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War has torn the sleepy mountain nation of Afghanistan for the past three decades. Now, however, its fortune may change, thanks to the discovery of a mineral deposit wth over $1T USD worth of lithium and other mineral deposits.  (Source: Tyler Hicks/The New York Times)

Lithium is commonly used in batteries (electric vehicles, electronics) and pharmaceuticals.  (Source: About.com)

A map of Afghanistan's resouces, along with their value.  (Source: The New York Times)
Military deployment and close political ties may give U.S. ideal opportunity to harvest valuable resource

Lithium deposits worldwide may be sufficient to eventually sustain the demands of an electric-vehicle driven world and modern electronics, but in the near-term, demand-driven shortages loom.  Fortunately, the U.S. has made a pivotal discovery that may help to keep costs in the U.S. down.

According to a report in 
The New York Times, senior American government officials are quoted as saying that a massive mineral deposit has been discovered in Afghanistan which holds $1T USD in lithium, iron, copper, cobalt, and gold deposits. 

The lithium deposits are expected to exceed those of Bolivia, the world's largest current producer of lithium.  Bolivia contains over 9 million tons of extractable lithium, according to recent estimates.  Lithium prices currently are at around $6,700 USD per ton and have doubled over the last few years.  That places the net value of the lithium deposits alone at around $60B-$100B USD.  An internal Pentagon memo states that Afghanistan may become the "Saudi Arabia of lithium."

The iron deposits are estimated to be worth $420.9B USD and the copper deposits are estimated to be worth $274B USD.  A full breakdown (with the notable absence of lithium) is available here.

The U.S. currently occupies Afghanistan, and this spring U.S. President Barack Obama started the deployment of 30,000 extra troops to the region.  The U.S. troops are safeguarding the fledgling Afghani government from the Taliban, a Sunni Islamist insurgency movement that would prefer to see the country returned to a non-democratic religious rule.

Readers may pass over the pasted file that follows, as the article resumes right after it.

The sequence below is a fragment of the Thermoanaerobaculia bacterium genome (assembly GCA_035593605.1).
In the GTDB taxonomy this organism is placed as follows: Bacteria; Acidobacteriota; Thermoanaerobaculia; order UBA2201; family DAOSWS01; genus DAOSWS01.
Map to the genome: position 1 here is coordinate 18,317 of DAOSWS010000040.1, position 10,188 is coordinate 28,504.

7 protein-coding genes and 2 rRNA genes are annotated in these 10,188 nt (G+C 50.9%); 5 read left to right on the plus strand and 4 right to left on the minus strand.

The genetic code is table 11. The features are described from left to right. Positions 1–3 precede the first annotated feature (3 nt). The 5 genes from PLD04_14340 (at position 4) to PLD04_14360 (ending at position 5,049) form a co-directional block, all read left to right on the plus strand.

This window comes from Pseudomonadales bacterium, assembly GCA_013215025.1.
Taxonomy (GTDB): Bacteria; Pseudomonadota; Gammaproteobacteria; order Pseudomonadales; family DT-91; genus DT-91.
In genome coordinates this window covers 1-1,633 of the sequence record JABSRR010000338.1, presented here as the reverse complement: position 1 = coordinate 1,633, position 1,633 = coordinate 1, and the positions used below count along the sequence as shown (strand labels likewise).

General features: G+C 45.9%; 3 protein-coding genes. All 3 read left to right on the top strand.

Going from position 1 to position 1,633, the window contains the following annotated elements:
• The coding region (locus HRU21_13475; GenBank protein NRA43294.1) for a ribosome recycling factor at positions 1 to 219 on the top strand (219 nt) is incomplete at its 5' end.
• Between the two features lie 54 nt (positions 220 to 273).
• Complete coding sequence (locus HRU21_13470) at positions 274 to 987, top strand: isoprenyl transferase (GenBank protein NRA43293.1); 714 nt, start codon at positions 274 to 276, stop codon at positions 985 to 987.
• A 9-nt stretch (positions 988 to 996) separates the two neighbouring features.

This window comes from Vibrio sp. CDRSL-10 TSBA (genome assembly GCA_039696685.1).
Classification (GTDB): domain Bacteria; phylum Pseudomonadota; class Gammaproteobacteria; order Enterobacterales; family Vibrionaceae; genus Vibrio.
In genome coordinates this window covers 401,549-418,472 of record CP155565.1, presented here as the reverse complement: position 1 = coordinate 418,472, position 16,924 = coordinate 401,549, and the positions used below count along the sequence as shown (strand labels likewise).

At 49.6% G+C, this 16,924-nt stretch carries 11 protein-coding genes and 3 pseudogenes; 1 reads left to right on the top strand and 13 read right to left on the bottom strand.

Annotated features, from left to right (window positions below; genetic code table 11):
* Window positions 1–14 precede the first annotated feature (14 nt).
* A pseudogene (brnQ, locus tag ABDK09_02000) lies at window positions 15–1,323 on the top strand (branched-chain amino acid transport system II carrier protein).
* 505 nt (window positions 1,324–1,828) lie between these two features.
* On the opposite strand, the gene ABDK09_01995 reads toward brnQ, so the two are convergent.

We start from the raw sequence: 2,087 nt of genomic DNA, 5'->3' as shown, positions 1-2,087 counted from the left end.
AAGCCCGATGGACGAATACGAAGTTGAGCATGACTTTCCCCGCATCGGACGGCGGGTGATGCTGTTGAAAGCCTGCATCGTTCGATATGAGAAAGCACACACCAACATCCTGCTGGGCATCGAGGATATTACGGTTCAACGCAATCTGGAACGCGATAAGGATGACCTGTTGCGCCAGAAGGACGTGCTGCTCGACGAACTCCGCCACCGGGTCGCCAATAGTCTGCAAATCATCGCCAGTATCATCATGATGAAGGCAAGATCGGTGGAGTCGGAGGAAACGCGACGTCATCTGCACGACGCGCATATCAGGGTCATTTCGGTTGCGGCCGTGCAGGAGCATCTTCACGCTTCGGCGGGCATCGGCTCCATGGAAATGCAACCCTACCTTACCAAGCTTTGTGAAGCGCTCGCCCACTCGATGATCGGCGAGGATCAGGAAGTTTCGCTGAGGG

That close relationship may allows the U.S. to harvest the resources quite affordably.  And it should allow U.S. corporations to easily enter the country and pursue development of the resources.

U.S. officials recently briefed Afghanistan's President Hamid Karzai and the Afghan government on the discovery.  Gen. David H. Petraeus, commander of the United States Central Command, in a Saturday interview stated, "There is stunning potential here.  There are a lot of ifs, of course, but I think potentially it is hugely significant."

The discovery could provide for a great boost to Afghanistan's standard of living.  Currently, the entire nation only makes $12B USD a year, a figure largely derived from Opium drug trafficking and foreign aid.

However, threats to the U.S. and Afghanistan harvesting the deposit remain.  Paul A. Brinkley, deputy undersecretary of defense for business and leader of the Pentagon team, says that while Afghanistan has a national mineral mining law, this law has never received a serious challenge before.  He states, "No one has tested that law; no one knows how it will stand up in a fight between the central government and the provinces."